Economic freedom in Muslim countries: an explanation using the theory of institutional path dependency
This article explains the level of economic freedom in Muslim countries through the theory of institutional path dependency. Islamic countries are generally not free and they have a poor record regarding property rights. To explain these realities we use the institutional history of Muslim countries. We define three steps: the Arab and Ottoman Empires when Islamic law was of great importance, European colonisation, and the contemporary era with its movement towards a revival of Islam. Islamic law is not liberal. This explain why in general Muslim countries are not free. Colonisation radically changed institutional life in the twentieth century. British colonisation proved to be better than did French or Soviet colonisation. This explains why the Persian Gulf countries are freer. The collapse of the Soviet model explains the speed of liberalisation in former socialist countries (such as Albania, Kyrgyz Republic, and Kazakhstan). Nevertheless, the twentieth century was not just the century of Westernisation. It was also the century of the revival of Islam. The article concludes that the history of the twentieth century does not explain the way in which Muslim countries are attracted by the ideal of the Muslim city. The revival of Islamic intellectual innovations and the evolution of Muslim opinion sustain this thesis. Therefore, there is a dependency on the past and on an imagined future. Islam acts, like yesterday, on the world of institutional possibilities.
|Date of creation:||Aug 2013|
|Date of revision:|
|Publication status:||Published, European Journal of Law and Economics, 2013, 36, 1, 139-167|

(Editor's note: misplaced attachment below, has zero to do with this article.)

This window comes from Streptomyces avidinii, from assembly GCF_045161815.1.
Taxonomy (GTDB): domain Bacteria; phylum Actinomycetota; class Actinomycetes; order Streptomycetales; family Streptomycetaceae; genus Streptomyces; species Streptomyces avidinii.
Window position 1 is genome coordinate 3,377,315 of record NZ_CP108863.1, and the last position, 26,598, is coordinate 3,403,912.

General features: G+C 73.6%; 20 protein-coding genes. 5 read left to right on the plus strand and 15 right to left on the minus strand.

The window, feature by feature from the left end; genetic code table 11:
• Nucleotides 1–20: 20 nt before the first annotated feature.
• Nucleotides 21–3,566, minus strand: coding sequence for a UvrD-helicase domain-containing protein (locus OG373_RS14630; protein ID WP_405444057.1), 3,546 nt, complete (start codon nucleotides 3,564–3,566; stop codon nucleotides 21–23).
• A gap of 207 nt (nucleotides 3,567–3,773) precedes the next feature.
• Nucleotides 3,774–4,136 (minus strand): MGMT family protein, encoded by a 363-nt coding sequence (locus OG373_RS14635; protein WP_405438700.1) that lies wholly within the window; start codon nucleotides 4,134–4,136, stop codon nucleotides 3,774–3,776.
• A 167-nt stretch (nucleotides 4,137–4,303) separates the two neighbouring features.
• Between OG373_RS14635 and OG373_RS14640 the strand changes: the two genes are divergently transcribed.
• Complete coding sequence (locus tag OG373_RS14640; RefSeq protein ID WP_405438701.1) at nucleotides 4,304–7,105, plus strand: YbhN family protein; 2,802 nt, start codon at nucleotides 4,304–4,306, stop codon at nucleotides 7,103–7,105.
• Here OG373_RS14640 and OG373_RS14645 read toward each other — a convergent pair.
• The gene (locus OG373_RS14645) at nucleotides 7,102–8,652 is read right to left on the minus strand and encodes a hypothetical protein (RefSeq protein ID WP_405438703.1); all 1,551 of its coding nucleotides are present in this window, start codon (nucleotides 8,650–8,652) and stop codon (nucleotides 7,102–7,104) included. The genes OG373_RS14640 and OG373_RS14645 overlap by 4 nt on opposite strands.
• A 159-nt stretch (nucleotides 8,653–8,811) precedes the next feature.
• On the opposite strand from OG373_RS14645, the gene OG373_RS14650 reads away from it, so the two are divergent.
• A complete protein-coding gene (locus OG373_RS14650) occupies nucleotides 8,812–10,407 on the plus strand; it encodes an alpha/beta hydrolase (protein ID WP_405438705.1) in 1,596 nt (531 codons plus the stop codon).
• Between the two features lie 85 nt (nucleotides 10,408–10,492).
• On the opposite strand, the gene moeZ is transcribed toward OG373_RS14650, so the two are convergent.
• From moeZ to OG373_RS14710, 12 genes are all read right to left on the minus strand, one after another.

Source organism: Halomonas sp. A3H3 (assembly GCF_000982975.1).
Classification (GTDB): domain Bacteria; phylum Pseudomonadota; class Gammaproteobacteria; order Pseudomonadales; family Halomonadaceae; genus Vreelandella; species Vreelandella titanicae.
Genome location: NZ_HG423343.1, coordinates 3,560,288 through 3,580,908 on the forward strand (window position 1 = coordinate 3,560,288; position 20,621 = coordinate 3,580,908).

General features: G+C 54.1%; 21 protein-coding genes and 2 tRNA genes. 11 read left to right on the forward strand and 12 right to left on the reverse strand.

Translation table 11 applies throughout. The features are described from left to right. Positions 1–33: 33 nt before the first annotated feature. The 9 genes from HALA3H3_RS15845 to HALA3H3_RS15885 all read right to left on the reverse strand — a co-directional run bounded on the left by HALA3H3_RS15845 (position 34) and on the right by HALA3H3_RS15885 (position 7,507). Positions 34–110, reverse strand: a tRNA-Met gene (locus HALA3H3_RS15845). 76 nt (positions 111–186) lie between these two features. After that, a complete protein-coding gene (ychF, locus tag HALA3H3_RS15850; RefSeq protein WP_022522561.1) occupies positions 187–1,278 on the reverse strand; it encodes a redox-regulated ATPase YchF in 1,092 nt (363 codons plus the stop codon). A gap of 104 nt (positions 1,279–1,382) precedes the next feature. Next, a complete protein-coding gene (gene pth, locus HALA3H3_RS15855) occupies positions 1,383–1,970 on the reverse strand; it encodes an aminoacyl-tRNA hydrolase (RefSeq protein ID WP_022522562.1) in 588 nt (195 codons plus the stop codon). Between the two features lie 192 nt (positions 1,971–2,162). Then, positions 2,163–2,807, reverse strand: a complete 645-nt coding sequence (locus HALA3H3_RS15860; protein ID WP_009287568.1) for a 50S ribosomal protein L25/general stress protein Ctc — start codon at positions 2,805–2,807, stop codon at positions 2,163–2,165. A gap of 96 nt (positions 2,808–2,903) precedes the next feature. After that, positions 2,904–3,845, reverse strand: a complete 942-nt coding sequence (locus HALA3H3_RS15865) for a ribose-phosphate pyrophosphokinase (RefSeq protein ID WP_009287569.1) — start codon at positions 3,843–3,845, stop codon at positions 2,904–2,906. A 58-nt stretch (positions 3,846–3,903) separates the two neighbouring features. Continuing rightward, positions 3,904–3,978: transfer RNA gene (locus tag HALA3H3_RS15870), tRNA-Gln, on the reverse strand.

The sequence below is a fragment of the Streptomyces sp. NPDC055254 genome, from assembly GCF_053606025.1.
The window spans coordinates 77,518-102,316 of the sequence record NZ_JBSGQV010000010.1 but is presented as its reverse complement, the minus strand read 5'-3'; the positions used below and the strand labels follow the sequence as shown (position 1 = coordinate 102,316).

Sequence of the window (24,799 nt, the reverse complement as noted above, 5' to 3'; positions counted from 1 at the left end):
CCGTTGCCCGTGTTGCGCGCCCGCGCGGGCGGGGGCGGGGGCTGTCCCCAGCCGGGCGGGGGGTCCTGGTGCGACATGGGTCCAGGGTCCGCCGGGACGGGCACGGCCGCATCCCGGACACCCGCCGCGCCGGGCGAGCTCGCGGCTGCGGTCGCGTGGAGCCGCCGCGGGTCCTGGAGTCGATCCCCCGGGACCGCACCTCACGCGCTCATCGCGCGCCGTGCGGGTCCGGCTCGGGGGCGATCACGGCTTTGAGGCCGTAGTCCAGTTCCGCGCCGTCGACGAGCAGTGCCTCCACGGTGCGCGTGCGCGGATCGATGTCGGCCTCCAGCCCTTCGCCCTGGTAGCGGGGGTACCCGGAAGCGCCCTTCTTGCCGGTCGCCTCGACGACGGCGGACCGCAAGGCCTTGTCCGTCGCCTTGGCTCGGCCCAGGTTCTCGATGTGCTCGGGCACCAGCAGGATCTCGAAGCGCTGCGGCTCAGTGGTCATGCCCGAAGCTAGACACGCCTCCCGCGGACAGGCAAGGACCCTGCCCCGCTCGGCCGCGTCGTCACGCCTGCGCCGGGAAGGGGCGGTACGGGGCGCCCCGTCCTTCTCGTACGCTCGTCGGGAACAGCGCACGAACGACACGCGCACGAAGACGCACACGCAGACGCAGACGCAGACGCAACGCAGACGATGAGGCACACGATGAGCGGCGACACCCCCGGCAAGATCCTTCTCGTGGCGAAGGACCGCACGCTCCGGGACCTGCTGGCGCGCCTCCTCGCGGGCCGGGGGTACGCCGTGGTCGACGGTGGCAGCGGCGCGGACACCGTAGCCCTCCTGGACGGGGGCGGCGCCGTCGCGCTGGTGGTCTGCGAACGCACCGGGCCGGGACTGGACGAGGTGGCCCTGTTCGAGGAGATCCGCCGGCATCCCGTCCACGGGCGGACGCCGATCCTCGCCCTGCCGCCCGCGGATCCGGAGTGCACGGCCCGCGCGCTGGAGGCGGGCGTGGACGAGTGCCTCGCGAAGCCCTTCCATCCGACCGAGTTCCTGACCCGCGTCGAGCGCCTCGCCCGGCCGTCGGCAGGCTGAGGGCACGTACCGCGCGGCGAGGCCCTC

|Note:||View the original document on HAL open archive server: http://hal.archives-ouvertes.fr/hal-00636998|
|Contact details of provider:|| Web page: http://hal.archives-ouvertes.fr/ |
Please report citation or reference errors to , or , if you are the registered author of the cited work, log in to your RePEc Author Service profile, click on "citations" and make appropriate adjustments.:
- Juan Botero & Simeon Djankov & Rafael LaPorta & Florencio López-de-Silanes & Andrei Shleifer, .
"The Regulation of Labor,"
19483, Harvard University OpenScholar.
- Scully, Gerald W, 1988. "The Institutional Framework and Economic Development," Journal of Political Economy, University of Chicago Press, vol. 96(3), pages 652-62, June.
- Kuran, Timur, 2003. "The Islamic Commercial Crisis: Institutional Roots of Economic Underdevelopment in the Middle East," The Journal of Economic History, Cambridge University Press, vol. 63(02), pages 414-446, June.
- De Vanssay, Xavier & Spindler, Z A, 1994. " Freedom and Growth: Do Constitutions Matter?," Public Choice, Springer, vol. 78(3-4), pages 359-72, March.
- Hans Pitlik, 2007.
"The Impact of Growth Performance and Political Regime Type on Economic Policy Liberalization,"
WIFO Working Papers
- Hans Pitlik, 2008. "The Impact of Growth Performance and Political Regime Type on Economic Policy Liberalization," Kyklos, Wiley Blackwell, vol. 61(2), pages 258-278, 05.
- Stephen E. Margolis & S.J. Liebowitz, .
"Path Dependence, Lock-in and History,"
Working Paper Series
10, North Carolina State University, Department of Economics.
- Kuran, Timur, 1996. "The Discontents of Islamic Economic Morality," American Economic Review, American Economic Association, vol. 86(2), pages 438-42, May.
- Spindler, Zane A, 1991. " Liberty and Development: A Further Empirical Perspective," Public Choice, Springer, vol. 69(2), pages 197-210, February.
- Brousseau, Eric & Glachant, Jean-Michel, 2008. "A Road Map for the Guidebook," Economics Papers from University Paris Dauphine 123456789/12343, Paris Dauphine University.
- Douglass C. North, 2005.
"Introduction to Understanding the Process of Economic Change
[Understanding the Process of Economic Change]," Introductory Chapters, Princeton University Press.
When requesting a correction, please mention this item's handle: RePEc:hal:cesptp:hal-00636998. See general information about how to correct material in RePEc.
For technical questions regarding this item, or to correct its authors, title, abstract, bibliographic or download information, contact: (CCSD)
If references are entirely missing, you can add them using this form.